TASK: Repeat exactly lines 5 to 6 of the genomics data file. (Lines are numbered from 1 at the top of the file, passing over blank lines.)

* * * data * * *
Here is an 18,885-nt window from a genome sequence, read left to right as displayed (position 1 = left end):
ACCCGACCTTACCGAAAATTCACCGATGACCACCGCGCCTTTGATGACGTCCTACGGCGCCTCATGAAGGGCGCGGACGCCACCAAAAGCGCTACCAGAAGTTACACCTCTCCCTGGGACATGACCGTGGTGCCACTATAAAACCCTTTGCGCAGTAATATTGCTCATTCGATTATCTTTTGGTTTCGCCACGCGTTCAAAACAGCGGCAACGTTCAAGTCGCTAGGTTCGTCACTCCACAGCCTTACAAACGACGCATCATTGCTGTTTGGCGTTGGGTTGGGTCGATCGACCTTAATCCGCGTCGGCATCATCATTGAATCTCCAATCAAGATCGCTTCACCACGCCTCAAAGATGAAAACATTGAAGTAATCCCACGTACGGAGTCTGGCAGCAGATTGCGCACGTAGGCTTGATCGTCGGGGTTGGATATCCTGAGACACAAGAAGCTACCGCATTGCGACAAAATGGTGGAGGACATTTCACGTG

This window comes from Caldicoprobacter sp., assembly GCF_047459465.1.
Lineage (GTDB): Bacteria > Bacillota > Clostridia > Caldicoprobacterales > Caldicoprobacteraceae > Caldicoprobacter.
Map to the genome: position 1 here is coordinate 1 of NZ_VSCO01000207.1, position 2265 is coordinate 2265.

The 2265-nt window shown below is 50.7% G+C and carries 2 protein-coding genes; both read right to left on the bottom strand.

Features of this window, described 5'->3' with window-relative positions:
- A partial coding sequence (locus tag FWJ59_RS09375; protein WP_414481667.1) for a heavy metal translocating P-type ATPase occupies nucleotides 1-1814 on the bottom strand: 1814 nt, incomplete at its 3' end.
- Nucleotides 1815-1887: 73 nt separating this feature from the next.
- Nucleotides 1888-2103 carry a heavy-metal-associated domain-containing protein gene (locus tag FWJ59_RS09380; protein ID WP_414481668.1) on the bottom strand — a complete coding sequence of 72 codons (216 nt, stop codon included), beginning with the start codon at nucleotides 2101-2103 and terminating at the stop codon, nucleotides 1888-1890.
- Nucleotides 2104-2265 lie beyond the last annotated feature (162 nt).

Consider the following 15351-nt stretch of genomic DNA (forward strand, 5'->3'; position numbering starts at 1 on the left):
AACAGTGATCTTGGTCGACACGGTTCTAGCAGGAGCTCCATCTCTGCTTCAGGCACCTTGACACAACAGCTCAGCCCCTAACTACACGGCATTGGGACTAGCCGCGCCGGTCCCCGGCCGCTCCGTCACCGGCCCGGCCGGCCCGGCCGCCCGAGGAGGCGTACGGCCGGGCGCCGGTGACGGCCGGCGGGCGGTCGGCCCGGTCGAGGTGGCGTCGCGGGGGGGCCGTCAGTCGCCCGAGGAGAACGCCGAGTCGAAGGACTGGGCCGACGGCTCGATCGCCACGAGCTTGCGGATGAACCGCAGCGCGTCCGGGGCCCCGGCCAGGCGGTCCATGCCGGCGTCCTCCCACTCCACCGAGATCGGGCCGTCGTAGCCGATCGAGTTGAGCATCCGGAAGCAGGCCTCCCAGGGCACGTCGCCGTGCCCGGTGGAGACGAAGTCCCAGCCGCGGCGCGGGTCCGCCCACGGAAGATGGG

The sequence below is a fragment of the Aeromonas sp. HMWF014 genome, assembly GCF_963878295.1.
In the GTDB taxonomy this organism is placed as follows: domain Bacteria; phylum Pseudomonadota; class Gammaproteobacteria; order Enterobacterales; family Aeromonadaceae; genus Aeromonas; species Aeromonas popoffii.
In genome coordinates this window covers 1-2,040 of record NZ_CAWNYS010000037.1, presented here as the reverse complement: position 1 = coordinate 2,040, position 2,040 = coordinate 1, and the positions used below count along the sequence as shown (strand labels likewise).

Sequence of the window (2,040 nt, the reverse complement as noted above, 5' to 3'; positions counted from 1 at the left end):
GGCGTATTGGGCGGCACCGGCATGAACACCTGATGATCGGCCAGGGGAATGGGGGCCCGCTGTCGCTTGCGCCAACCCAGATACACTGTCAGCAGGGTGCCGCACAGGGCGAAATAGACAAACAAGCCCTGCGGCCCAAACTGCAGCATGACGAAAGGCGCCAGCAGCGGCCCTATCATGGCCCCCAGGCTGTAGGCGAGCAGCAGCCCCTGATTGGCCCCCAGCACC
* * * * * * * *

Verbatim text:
Map to the genome: position 1 here is coordinate 1 of NZ_VSCO01000207.1, position 2265 is coordinate 2265.

The 2265-nt window shown below is 50.7% G+C and carries 2 protein-coding genes; both read right to left on the bottom strand.